One very important part of my job is to maintain the outdoor tortoise enclosures here at the San Diego Zoo’s Desert Tortoise Conservation Center (DTCC), and in particular to ensure that the burrows in which tortoises live are well insulated from the harsh desert sun and heat. Tortoises spend over 90 percent of their lives in their burrows, so it is incredibly important that they are comfortable in them. While taking care of the burrows last week, I unexpectedly located several tortoise nests! You may be wondering how it is that I didn’t know there would be nests in the enclosures, but here’s what happens…
Sometimes a male and a female will be placed together in an enclosure, especially if they came from the same house, and of course mating can and will happen, so we can expect there to be a nest in such a case. However, female desert tortoises can store sperm for five years, and maybe even longer, so even if she has no contact with a male for many years, she can still lay viable clutches if she mated with a male at some point earlier in her life! With hundreds of female tortoises on site, there’s no way for us to know which females laid eggs and which eggs will be viable.
Eventually, all the tortoises at the DTCC cycle through our system and move to new pens, or we release them to a translocation site, but the nests they leave behind are deep and well hidden, so there is no way to know for sure if there is a nest in an enclosure until we start digging. After we move tortoises out of a pen, we pull up all the man-made burrows to sterilize the area before placing new tortoises in the enclosure.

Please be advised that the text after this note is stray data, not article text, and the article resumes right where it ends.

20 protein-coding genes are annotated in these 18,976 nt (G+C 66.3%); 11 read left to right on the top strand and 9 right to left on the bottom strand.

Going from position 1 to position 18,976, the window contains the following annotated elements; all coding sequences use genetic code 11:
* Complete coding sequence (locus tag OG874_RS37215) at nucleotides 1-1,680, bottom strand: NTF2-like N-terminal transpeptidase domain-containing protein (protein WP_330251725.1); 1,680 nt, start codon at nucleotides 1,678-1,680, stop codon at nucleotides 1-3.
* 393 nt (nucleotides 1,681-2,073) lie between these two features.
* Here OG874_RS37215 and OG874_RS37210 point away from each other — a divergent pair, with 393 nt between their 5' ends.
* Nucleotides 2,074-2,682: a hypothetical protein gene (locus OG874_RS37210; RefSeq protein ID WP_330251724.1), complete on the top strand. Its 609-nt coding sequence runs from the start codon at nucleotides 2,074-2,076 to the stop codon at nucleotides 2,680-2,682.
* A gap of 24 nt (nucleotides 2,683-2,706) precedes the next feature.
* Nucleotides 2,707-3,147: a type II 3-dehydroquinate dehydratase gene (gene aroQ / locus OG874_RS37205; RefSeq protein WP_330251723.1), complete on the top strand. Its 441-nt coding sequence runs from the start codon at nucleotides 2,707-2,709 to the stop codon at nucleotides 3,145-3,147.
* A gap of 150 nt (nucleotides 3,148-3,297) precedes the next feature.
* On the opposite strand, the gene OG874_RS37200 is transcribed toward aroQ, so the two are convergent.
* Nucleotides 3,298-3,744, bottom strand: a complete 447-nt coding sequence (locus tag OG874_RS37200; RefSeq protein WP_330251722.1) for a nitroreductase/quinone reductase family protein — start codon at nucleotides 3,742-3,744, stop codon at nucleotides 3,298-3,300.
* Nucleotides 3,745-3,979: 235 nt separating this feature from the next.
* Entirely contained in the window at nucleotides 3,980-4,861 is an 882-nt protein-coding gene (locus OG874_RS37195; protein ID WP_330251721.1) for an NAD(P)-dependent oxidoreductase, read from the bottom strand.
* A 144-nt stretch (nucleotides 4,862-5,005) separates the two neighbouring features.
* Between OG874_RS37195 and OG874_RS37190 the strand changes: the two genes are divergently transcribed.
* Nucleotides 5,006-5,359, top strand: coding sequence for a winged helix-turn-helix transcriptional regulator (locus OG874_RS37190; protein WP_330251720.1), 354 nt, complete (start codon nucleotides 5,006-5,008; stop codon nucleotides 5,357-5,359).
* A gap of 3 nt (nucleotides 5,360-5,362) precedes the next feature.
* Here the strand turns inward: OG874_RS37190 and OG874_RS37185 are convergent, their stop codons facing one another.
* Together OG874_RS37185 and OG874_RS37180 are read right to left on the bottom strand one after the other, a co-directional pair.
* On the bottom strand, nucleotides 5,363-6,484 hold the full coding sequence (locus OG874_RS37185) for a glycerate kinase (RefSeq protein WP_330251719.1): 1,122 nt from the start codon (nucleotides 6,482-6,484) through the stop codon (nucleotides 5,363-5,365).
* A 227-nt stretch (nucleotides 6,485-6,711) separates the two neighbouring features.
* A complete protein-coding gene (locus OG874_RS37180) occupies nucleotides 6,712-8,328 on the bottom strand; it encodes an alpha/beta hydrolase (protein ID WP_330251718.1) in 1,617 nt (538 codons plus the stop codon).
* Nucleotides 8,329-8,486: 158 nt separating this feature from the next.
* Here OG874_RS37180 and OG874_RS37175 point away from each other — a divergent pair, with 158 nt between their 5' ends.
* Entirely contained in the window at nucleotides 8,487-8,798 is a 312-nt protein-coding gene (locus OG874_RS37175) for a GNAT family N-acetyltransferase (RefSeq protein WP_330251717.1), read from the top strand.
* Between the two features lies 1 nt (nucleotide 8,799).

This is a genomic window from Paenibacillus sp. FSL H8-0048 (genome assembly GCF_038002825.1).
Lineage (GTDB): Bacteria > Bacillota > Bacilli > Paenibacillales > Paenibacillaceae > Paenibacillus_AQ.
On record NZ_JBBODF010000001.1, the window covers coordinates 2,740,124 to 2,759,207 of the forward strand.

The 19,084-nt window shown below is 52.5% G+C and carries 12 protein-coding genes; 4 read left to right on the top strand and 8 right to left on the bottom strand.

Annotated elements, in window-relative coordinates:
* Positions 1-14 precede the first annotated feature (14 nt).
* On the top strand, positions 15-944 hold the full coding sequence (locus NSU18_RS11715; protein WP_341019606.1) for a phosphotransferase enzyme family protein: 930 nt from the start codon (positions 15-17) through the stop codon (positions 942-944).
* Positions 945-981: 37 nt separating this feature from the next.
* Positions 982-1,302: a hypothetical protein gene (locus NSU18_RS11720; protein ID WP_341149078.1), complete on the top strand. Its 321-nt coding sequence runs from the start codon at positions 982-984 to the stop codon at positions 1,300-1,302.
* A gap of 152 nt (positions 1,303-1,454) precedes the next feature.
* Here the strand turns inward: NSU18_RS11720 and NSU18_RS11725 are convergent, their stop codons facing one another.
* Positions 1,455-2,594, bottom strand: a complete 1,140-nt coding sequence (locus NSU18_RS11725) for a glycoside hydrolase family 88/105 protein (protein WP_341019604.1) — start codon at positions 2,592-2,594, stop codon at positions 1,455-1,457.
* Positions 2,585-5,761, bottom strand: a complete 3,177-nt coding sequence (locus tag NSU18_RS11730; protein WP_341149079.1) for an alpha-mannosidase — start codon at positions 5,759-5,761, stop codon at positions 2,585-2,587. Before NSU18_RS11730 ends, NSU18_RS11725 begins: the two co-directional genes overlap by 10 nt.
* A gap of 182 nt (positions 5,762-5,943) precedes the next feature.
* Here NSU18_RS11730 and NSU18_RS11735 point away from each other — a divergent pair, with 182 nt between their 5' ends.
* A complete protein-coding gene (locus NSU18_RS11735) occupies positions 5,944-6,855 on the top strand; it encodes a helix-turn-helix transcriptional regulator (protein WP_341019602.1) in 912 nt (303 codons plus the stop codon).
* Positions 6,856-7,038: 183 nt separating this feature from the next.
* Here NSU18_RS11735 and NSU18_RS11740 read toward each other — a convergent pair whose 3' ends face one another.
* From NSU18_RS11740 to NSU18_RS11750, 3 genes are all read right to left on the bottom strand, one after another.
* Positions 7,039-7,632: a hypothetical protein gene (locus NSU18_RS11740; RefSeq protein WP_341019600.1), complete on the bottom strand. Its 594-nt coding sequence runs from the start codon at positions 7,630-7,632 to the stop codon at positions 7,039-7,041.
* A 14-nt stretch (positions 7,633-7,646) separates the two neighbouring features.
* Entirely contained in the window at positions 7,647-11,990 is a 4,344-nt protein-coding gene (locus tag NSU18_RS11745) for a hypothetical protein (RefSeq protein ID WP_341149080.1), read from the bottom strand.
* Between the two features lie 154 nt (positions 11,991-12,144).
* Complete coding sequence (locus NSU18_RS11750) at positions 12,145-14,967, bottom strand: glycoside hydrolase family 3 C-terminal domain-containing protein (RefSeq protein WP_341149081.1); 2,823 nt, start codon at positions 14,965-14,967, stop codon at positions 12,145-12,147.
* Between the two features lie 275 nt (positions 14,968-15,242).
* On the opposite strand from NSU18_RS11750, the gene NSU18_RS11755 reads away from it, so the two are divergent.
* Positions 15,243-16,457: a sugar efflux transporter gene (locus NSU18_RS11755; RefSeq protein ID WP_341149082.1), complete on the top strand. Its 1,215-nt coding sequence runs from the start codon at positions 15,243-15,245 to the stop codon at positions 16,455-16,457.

While doing this just last week, I came across a nest of eggs where the old burrow had been located, but it was almost four feet (1.2 meters) inside of where the mouth of the old burrow rested. The eggs were 3- to 5-inches (8- to 13-centimeters) deep into the ground in a 5-inch diameter hole. I excavated the nest and collected the eggs, marking the top of each one with an X, to ensure that I did not disturb its position, and carefully placed them in a plastic container filled with dirt from the nest. During that same day, we found 18 eggs all together in 3 nests, and the 15 viable eggs we collected are all in the incubator waiting to hatch.
We hope to some day soon start a “headstarting” program in which we can hatch out baby tortoises and grow them up until they are big enough and strong enough to survive on their own in the desert so we can recover this threatened species in the wild. Stay tuned in another month for reports of hatchlings!
Daniel B. Essary is a research associate at the San Diego Zoo’s Desert Tortoise Conservation Center. Read his previous post, Desert Tortoises: Male or Female?